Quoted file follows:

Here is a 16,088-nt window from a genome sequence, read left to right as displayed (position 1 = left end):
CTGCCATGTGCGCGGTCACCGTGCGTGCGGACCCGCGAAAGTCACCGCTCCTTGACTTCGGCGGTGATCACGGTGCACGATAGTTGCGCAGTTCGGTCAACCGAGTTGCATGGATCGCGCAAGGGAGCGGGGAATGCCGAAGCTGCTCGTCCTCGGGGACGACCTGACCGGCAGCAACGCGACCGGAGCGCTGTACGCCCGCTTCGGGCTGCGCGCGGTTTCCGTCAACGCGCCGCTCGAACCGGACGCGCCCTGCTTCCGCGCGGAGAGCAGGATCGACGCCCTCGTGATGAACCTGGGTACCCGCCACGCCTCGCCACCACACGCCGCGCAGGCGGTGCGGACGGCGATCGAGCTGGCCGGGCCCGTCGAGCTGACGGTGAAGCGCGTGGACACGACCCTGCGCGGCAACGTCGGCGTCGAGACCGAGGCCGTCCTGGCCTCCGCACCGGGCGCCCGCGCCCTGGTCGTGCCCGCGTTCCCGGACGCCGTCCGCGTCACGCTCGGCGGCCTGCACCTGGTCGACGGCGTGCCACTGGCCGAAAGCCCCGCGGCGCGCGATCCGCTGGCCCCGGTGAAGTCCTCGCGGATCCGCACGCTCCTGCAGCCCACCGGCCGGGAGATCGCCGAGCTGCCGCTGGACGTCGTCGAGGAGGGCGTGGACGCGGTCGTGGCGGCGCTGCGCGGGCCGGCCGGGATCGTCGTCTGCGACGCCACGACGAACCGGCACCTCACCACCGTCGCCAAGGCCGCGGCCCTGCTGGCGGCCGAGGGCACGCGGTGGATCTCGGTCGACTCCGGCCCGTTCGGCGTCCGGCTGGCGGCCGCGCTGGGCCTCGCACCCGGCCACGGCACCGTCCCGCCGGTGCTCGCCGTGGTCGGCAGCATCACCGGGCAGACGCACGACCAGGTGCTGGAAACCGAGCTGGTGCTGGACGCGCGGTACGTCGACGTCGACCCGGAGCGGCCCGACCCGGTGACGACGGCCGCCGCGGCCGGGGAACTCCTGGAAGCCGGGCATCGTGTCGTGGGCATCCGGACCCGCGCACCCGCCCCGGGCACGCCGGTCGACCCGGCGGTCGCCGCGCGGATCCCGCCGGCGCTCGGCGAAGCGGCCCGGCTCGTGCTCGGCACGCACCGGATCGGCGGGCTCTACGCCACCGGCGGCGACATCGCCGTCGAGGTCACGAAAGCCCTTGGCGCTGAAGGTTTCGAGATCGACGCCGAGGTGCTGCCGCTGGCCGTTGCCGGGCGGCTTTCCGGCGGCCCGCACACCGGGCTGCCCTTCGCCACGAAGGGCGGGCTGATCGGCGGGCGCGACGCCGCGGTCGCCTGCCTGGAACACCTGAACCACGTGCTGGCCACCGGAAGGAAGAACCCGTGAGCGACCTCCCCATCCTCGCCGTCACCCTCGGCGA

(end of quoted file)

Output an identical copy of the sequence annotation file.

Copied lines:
Here is a 16,088-nt window from a genome sequence, read left to right as displayed (position 1 = left end):
CTGCCATGTGCGCGGTCACCGTGCGTGCGGACCCGCGAAAGTCACCGCTCCTTGACTTCGGCGGTGATCACGGTGCACGATAGTTGCGCAGTTCGGTCAACCGAGTTGCATGGATCGCGCAAGGGAGCGGGGAATGCCGAAGCTGCTCGTCCTCGGGGACGACCTGACCGGCAGCAACGCGACCGGAGCGCTGTACGCCCGCTTCGGGCTGCGCGCGGTTTCCGTCAACGCGCCGCTCGAACCGGACGCGCCCTGCTTCCGCGCGGAGAGCAGGATCGACGCCCTCGTGATGAACCTGGGTACCCGCCACGCCTCGCCACCACACGCCGCGCAGGCGGTGCGGACGGCGATCGAGCTGGCCGGGCCCGTCGAGCTGACGGTGAAGCGCGTGGACACGACCCTGCGCGGCAACGTCGGCGTCGAGACCGAGGCCGTCCTGGCCTCCGCACCGGGCGCCCGCGCCCTGGTCGTGCCCGCGTTCCCGGACGCCGTCCGCGTCACGCTCGGCGGCCTGCACCTGGTCGACGGCGTGCCACTGGCCGAAAGCCCCGCGGCGCGCGATCCGCTGGCCCCGGTGAAGTCCTCGCGGATCCGCACGCTCCTGCAGCCCACCGGCCGGGAGATCGCCGAGCTGCCGCTGGACGTCGTCGAGGAGGGCGTGGACGCGGTCGTGGCGGCGCTGCGCGGGCCGGCCGGGATCGTCGTCTGCGACGCCACGACGAACCGGCACCTCACCACCGTCGCCAAGGCCGCGGCCCTGCTGGCGGCCGAGGGCACGCGGTGGATCTCGGTCGACTCCGGCCCGTTCGGCGTCCGGCTGGCGGCCGCGCTGGGCCTCGCACCCGGCCACGGCACCGTCCCGCCGGTGCTCGCCGTGGTCGGCAGCATCACCGGGCAGACGCACGACCAGGTGCTGGAAACCGAGCTGGTGCTGGACGCGCGGTACGTCGACGTCGACCCGGAGCGGCCCGACCCGGTGACGACGGCCGCCGCGGCCGGGGAACTCCTGGAAGCCGGGCATCGTGTCGTGGGCATCCGGACCCGCGCACCCGCCCCGGGCACGCCGGTCGACCCGGCGGTCGCCGCGCGGATCCCGCCGGCGCTCGGCGAAGCGGCCCGGCTCGTGCTCGGCACGCACCGGATCGGCGGGCTCTACGCCACCGGCGGCGACATCGCCGTCGAGGTCACGAAAGCCCTTGGCGCTGAAGGTTTCGAGATCGACGCCGAGGTGCTGCCGCTGGCCGTTGCCGGGCGGCTTTCCGGCGGCCCGCACACCGGGCTGCCCTTCGCCACGAAGGGCGGGCTGATCGGCGGGCGCGACGCCGCGGTCGCCTGCCTGGAACACCTGAACCACGTGCTGGCCACCGGAAGGAAGAACCCGTGAGCGACCTCCCCATCCTCGCCGTCACCCTCGGCGA